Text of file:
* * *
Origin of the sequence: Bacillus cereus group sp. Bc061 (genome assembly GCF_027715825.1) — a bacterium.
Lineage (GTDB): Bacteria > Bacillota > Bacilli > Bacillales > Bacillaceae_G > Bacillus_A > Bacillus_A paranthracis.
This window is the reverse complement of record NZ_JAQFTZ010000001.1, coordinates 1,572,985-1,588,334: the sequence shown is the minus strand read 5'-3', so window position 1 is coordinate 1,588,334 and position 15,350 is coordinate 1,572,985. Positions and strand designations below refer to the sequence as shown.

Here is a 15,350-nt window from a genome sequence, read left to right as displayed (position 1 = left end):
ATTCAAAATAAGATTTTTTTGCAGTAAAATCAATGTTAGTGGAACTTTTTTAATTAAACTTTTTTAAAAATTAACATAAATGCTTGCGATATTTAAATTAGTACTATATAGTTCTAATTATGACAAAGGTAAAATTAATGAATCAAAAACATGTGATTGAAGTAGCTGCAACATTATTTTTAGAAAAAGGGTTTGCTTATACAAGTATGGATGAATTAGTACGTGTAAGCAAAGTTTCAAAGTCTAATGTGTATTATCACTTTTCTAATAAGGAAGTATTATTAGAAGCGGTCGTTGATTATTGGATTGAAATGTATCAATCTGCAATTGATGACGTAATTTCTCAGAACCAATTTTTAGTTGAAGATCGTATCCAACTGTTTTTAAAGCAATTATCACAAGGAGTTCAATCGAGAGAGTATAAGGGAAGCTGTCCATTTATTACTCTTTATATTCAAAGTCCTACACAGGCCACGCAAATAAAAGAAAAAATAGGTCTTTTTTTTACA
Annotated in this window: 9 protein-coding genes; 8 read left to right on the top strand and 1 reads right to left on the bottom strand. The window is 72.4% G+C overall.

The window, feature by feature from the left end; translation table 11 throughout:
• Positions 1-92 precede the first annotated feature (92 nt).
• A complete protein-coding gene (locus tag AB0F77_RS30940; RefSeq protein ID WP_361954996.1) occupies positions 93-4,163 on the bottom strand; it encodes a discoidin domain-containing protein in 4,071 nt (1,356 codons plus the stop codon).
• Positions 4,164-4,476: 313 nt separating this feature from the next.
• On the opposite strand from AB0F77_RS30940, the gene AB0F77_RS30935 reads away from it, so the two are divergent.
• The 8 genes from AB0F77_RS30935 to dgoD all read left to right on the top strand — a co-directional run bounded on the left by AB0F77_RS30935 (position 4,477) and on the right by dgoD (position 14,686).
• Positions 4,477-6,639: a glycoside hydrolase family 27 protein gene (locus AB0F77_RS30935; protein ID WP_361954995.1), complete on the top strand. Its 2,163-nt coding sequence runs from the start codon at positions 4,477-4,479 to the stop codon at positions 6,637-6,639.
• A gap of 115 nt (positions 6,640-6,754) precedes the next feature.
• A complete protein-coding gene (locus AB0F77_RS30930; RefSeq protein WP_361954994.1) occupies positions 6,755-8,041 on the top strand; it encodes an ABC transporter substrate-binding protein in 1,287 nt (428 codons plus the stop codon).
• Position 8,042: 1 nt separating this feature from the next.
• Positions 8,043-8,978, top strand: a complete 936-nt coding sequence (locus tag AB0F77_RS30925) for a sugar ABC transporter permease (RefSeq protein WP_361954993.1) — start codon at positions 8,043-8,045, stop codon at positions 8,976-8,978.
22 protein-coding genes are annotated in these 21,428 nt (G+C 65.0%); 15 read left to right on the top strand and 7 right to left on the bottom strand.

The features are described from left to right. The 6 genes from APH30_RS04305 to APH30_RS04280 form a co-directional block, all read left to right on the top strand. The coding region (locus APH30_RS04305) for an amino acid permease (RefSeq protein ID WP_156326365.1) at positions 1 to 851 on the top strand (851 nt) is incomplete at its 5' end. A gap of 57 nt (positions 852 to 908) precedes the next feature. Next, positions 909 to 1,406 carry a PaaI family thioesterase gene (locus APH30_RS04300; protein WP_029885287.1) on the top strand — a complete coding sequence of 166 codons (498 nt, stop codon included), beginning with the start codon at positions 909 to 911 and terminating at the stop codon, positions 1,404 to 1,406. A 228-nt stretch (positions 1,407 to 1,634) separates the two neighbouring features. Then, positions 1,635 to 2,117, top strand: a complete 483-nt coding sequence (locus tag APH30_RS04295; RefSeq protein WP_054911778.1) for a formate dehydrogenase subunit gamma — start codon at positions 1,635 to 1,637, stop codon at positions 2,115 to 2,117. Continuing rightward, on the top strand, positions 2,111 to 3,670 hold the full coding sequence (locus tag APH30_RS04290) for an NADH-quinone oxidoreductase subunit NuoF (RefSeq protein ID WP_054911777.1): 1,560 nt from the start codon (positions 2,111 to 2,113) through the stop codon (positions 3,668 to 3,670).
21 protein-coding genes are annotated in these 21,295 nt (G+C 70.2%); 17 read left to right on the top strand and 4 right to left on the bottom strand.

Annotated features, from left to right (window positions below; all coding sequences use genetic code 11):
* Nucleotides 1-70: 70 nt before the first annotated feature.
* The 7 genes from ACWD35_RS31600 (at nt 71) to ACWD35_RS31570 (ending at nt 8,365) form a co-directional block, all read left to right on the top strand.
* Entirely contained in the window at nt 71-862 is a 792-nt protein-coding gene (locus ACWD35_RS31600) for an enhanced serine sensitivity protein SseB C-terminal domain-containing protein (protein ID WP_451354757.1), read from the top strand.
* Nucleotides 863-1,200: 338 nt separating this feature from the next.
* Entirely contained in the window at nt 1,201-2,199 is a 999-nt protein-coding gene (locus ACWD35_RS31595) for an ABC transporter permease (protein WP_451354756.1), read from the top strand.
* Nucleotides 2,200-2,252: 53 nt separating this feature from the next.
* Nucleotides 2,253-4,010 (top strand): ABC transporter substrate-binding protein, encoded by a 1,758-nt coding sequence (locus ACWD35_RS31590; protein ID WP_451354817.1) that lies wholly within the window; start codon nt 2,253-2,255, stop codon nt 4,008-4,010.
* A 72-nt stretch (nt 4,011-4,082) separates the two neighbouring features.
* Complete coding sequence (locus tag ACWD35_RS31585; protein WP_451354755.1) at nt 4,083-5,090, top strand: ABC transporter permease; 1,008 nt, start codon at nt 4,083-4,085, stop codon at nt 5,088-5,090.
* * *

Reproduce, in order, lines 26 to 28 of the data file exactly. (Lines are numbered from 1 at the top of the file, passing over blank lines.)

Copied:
* Entirely contained in the window at nt 1,201-2,199 is a 999-nt protein-coding gene (locus ACWD35_RS31595) for an ABC transporter permease (protein WP_451354756.1), read from the top strand.
* Nucleotides 2,200-2,252: 53 nt separating this feature from the next.
* Nucleotides 2,253-4,010 (top strand): ABC transporter substrate-binding protein, encoded by a 1,758-nt coding sequence (locus ACWD35_RS31590; protein ID WP_451354817.1) that lies wholly within the window; start codon nt 2,253-2,255, stop codon nt 4,008-4,010.